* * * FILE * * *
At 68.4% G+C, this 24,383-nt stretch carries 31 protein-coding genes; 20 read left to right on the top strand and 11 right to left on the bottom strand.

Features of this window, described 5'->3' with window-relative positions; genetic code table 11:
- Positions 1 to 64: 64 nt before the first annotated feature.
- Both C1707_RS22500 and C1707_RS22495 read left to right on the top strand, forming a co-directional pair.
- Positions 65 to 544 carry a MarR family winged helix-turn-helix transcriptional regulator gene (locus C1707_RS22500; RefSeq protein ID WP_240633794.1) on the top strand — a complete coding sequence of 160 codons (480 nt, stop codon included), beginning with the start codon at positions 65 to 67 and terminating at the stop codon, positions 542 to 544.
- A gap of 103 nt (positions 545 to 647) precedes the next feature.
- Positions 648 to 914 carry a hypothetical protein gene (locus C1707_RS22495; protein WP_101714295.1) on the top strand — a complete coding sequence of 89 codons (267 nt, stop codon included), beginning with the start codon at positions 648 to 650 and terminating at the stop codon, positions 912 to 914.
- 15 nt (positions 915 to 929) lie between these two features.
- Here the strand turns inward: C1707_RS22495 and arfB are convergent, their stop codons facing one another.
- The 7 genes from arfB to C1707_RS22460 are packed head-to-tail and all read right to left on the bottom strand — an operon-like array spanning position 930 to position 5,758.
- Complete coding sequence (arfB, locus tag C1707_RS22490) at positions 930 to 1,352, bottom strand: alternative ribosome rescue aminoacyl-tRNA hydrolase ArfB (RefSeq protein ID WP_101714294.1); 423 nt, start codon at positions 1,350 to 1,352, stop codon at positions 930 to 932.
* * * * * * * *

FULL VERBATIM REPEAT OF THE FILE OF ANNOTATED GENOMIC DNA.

At 68.4% G+C, this 24,383-nt stretch carries 31 protein-coding genes; 20 read left to right on the top strand and 11 right to left on the bottom strand.

Features of this window, described 5'->3' with window-relative positions; genetic code table 11:
- Positions 1 to 64: 64 nt before the first annotated feature.
- Both C1707_RS22500 and C1707_RS22495 read left to right on the top strand, forming a co-directional pair.
- Positions 65 to 544 carry a MarR family winged helix-turn-helix transcriptional regulator gene (locus C1707_RS22500; RefSeq protein ID WP_240633794.1) on the top strand — a complete coding sequence of 160 codons (480 nt, stop codon included), beginning with the start codon at positions 65 to 67 and terminating at the stop codon, positions 542 to 544.
- A gap of 103 nt (positions 545 to 647) precedes the next feature.
- Positions 648 to 914 carry a hypothetical protein gene (locus C1707_RS22495; protein WP_101714295.1) on the top strand — a complete coding sequence of 89 codons (267 nt, stop codon included), beginning with the start codon at positions 648 to 650 and terminating at the stop codon, positions 912 to 914.
- 15 nt (positions 915 to 929) lie between these two features.
- Here the strand turns inward: C1707_RS22495 and arfB are convergent, their stop codons facing one another.
- The 7 genes from arfB to C1707_RS22460 are packed head-to-tail and all read right to left on the bottom strand — an operon-like array spanning position 930 to position 5,758.
- Complete coding sequence (arfB, locus tag C1707_RS22490) at positions 930 to 1,352, bottom strand: alternative ribosome rescue aminoacyl-tRNA hydrolase ArfB (RefSeq protein ID WP_101714294.1); 423 nt, start codon at positions 1,350 to 1,352, stop codon at positions 930 to 932.